Saturday, January 12, 2013

Training the Immune System

Andre Willers

12 Jan 2012


Commercially available desensitization technologies are now available for Milk , Peanut and DustMite allergies .


Discussion :

1.This involves skin-patches , exposing the organism to prolonged exposure to the allergy-producing chemicals , but at such low levels that anaphylactic shock is not induced .

2.But , the learning systems of the Immune system are engaged (Dentritic cells)

See Appendix I

3.At least , some clinical testing of the three products available (milk , peanuts , dustmite asthma) is being done .

See .

4.This is but a high-tech approach to the old-age approach to test for poisons . Put a sample of the material to be tested on the skin . Watch what happens .

Used from Neolithic times . And present day doctors for allergies .

5.The Trick :

The skin usually prevents deleterious amounts of the allergy –producing chemical from passing through .

6.Plant-Herbivore Wars :

Some plants have developed ways of bypassing this barrier . Contact poisons . Like itching thistles , stinging nettles , etc.

Do not use the patches if you might be exposed to stinging nettles or their ilk .

7.Opportunity : Instant safe reprogramming .

These poisons can be used to deliver nano-levels of active allergens directly to the dendritic cells . Shortening the training period to fractions of a second .

8.This opens a whole new can of worms .

Near-instantaneous reprogramming of the immune system will have obvious shock effects . But this can be quite useful in things like melanoma's .

See Appendix II .

Since only nanograms of the allergen is required , addition of the nettle-bypass chemicals will flood the dentritic cells with maybe too much information . (It is not a smart system).

But in the case of overproduction of particular allergens , these will train the immune system . Like cancers .

Note that the gut-system is but internal skin .

9.The buccal interface :

This will take place mostly in the mouth .

Very little survives the stomach acid-bath .

So swirl the nettle-soup in the mouth .

See Appendix III A

Your mother was right . Don't gulp it down .


10 . Nettle-active capsules

Nettle-active Capsules that only dissolve past the stomach will need some thorough testing .

Buccal systems have some strong safeguards (they handle garlic (Allicin) , after all . One of the most proficient cell-killers)

But something like this would of great use in Crohn's Disease and other intestinal auto-immune diseases .

For the active chemicals , see Appendix V A



11.Auto-immune Diseases :

These are obvious candidates . Especially that nasty Arthritis . A nettle-system patch combined with an alternate target like dust-mites (available) can make short work of arthritis .


12.Diabetes II

See Appendix III for a cure

You will also need Phene Systems : see Appendix IV

The exact molecular mechanism of Insulin docking to the Cell-wall has recently been worked out . It is an active system .

Portions of the Insulin molecule folds out to match portions of the cell-wall that also outfolds to latch together .

Which is why you need phene-systems .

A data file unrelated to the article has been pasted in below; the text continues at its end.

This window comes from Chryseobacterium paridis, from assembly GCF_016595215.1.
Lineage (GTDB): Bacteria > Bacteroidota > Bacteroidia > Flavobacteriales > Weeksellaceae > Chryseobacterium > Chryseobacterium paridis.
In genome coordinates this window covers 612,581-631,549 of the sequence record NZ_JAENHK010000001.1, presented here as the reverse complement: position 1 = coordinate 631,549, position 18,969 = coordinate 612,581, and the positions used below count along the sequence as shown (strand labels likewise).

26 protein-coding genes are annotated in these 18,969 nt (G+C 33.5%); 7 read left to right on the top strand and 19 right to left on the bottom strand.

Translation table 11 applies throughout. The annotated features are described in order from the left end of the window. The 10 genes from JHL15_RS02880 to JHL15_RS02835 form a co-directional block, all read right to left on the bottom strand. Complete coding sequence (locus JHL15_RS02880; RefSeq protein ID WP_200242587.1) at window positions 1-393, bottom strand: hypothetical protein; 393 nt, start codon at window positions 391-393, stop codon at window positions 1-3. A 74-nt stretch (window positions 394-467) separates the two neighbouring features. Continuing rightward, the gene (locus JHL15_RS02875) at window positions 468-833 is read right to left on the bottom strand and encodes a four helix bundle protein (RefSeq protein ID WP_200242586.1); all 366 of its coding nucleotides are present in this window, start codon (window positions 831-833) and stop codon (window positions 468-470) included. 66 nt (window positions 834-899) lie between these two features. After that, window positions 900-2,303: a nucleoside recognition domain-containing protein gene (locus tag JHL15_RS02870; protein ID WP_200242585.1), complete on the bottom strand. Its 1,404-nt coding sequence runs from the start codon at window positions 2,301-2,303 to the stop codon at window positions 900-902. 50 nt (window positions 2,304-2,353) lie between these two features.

The trigger seems to be formic acid .

See Appendix V A .

Formic acid is used extensively by insects and plants to bypass phene barriers . A simple molecule (as expected . It is very old-about 3 billion years)

It is an azeotrope (See


From Wikipedia, the free encyclopedia


Vapor-liquid equilibrium of 2-propanol/water showing azeotropic behavior

An azeotrope (pron.: /əˈzətrp/ ə-zee-ə-trohp or pron.: /ˈziətrp/ ay-zee-ə-trohp) is a mixture of two or more liquids in such a way that its components cannot be altered by simple distillation.[1] This happens because, when an azeotrope is boiled, the vapor it produces has proportionate constituents as the original mixture.

These chemicals are favoured by evolution because they are invariant to phase change . They keep on working at any state.

Used extensively in hibernation systems to bypass cellular barriers . See Appendix VI A .


The molecule seems to have only five nexi , yet it seems able to collapse quantum – wavefronts ( see )

Can it be simpler ? I don't know . Four nexi will have to be designed , but I might be wrong .


Formic acid seems to be a sine-qua-non for multicellular organisms .

Quite surprising .


13, To get back to Diabetes II

We use the Buccal Transform :

Make a solution of Formic Acid < 2% , with a dash of serotonin and histamine . Add the active thingie you want the immune system to learn about .

13.1 Diabetes II

Add about 1 teaspoon of sugar/20 ml of lukewarm water . Stir and rinse the mouth extensively . See Appendix II A .Spit it out .

The spitting out is vital . The pulse of sugars must not reach the descending duodenal .

What is happening ?

The preparation system is notifying the descending duodenal system (see Appendix III A ) . A lot of sugar is coming . Then it does not arrive .

This is a pretty stupid system . After 3+1 iterations it stops believing the incoming signals and stands down .

Ordinary phene systems apply . A quick cure .

13.2 Other intestinal problems can be handled in an analogous fashion .


14.Outer-Skin problems .

Use Formic acid , serotonin and histamine patches(in correct proportion) plus target chemical .

Simple . Quick , too , with the Formic Acid .


14. Who would have thought ?

Ants are caught in a terrible cellular trap . They are forced into a communal mind by formic acid .


An interesting aside :

Bioengineering ants not to excrete formic will have interesting results . I would recommend Biolevel 5 Controls


15. Oxytocin and Formic Acid

Oxytocin is an expanded version of formic acid . Compare the molecular structures